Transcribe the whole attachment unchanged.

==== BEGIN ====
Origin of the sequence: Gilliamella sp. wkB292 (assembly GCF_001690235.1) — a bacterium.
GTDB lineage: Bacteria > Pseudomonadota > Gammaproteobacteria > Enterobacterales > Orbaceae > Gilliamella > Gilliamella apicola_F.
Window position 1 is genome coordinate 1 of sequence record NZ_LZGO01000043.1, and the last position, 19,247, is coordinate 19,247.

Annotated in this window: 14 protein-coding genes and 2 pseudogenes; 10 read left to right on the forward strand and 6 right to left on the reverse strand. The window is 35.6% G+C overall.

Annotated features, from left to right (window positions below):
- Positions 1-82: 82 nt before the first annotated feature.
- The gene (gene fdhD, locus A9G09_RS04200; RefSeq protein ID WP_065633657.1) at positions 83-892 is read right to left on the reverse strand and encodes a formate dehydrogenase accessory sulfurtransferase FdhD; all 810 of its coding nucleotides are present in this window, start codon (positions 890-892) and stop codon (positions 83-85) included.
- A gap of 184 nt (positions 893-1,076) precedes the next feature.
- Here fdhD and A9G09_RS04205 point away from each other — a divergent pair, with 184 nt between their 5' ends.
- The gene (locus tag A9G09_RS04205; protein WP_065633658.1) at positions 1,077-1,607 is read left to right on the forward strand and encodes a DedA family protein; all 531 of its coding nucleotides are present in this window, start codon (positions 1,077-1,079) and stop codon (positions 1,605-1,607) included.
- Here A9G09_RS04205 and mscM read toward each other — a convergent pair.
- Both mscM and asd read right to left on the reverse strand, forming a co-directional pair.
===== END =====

Origin of the sequence: Gilliamella sp. wkB292 (assembly GCF_001690235.1) — a bacterium.
GTDB lineage: Bacteria > Pseudomonadota > Gammaproteobacteria > Enterobacterales > Orbaceae > Gilliamella > Gilliamella apicola_F.
Window position 1 is genome coordinate 1 of sequence record NZ_LZGO01000043.1, and the last position, 19,247, is coordinate 19,247.

Annotated in this window: 14 protein-coding genes and 2 pseudogenes; 10 read left to right on the forward strand and 6 right to left on the reverse strand. The window is 35.6% G+C overall.

Annotated features, from left to right (window positions below):
- Positions 1-82: 82 nt before the first annotated feature.
- The gene (gene fdhD, locus A9G09_RS04200; RefSeq protein ID WP_065633657.1) at positions 83-892 is read right to left on the reverse strand and encodes a formate dehydrogenase accessory sulfurtransferase FdhD; all 810 of its coding nucleotides are present in this window, start codon (positions 890-892) and stop codon (positions 83-85) included.
- A gap of 184 nt (positions 893-1,076) precedes the next feature.
- Here fdhD and A9G09_RS04205 point away from each other — a divergent pair, with 184 nt between their 5' ends.
- The gene (locus tag A9G09_RS04205; protein WP_065633658.1) at positions 1,077-1,607 is read left to right on the forward strand and encodes a DedA family protein; all 531 of its coding nucleotides are present in this window, start codon (positions 1,077-1,079) and stop codon (positions 1,605-1,607) included.
- Here A9G09_RS04205 and mscM read toward each other — a convergent pair.
- Both mscM and asd read right to left on the reverse strand, forming a co-directional pair.